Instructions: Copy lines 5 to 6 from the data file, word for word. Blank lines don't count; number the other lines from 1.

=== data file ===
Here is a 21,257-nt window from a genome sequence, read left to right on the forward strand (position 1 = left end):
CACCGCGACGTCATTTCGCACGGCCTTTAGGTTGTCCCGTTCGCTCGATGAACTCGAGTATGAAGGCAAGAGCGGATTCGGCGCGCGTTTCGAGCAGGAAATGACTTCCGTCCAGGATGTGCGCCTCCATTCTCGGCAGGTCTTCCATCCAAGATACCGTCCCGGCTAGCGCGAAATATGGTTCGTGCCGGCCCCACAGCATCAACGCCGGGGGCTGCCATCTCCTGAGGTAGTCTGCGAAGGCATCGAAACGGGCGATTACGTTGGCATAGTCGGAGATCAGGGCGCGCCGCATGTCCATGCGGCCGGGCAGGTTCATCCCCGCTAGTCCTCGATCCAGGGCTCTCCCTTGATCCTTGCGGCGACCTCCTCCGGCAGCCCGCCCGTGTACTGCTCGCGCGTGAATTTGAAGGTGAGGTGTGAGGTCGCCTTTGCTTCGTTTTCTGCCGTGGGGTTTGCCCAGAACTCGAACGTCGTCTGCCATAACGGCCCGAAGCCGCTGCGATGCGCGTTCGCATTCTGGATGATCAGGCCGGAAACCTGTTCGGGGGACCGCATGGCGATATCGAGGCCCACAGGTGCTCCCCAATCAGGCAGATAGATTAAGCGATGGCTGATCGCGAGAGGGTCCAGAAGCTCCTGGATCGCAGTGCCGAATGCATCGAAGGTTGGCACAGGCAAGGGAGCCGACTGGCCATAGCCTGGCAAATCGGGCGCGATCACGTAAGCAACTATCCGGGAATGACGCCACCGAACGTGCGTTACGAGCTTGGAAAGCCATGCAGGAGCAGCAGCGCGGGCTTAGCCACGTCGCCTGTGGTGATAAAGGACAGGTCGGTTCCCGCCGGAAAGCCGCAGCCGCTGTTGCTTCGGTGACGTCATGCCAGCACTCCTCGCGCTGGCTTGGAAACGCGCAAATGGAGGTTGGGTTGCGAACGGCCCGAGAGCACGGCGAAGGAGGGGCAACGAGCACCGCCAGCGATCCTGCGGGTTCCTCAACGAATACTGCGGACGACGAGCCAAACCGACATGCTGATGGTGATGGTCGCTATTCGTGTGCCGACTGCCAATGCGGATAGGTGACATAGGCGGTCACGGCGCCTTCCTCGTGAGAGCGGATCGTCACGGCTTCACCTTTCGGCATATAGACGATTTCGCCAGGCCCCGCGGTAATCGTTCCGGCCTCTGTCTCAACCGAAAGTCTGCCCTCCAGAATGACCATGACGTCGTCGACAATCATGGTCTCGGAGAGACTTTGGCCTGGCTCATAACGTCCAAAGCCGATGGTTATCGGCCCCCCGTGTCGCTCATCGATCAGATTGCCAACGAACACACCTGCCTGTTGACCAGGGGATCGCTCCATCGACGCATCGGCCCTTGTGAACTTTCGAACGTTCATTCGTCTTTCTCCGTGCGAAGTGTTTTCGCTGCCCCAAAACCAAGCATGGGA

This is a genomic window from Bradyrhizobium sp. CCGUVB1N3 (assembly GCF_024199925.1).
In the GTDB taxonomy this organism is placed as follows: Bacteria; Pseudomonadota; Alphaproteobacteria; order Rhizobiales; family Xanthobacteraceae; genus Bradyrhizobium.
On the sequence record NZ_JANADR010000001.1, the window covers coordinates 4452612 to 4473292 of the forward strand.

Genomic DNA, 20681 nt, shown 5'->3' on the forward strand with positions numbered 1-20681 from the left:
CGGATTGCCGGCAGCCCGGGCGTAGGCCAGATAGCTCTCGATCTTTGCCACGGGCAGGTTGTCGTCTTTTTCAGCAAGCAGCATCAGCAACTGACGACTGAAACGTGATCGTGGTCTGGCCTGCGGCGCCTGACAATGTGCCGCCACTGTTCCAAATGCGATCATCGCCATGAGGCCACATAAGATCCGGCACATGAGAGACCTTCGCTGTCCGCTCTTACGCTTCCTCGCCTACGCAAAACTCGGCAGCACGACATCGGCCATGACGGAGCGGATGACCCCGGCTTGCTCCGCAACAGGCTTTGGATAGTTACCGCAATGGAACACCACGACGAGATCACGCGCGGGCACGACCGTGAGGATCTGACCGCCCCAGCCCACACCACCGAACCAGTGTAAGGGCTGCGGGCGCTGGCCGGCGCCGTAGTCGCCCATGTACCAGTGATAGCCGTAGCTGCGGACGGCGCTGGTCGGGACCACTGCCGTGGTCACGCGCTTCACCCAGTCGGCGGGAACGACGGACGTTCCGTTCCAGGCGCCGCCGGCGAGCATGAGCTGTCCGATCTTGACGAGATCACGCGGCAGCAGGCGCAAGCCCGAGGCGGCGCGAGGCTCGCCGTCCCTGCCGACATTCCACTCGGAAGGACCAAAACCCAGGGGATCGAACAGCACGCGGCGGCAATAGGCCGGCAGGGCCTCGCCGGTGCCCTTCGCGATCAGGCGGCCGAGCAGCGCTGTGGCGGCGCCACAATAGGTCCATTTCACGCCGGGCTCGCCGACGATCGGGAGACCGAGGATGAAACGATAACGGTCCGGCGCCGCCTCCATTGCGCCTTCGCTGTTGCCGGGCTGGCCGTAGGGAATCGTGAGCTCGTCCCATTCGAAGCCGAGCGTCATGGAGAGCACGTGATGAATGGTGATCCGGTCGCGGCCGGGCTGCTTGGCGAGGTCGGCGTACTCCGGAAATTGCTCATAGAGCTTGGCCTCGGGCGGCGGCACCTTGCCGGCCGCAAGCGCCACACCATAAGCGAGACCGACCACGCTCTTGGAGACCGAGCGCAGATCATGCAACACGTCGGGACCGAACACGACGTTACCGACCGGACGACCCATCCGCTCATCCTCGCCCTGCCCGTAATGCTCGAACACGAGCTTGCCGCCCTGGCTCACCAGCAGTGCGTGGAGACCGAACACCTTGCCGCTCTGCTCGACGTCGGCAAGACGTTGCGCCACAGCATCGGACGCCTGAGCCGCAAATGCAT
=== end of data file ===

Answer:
On the sequence record NZ_JANADR010000001.1, the window covers coordinates 4452612 to 4473292 of the forward strand.

Genomic DNA, 20681 nt, shown 5'->3' on the forward strand with positions numbered 1-20681 from the left: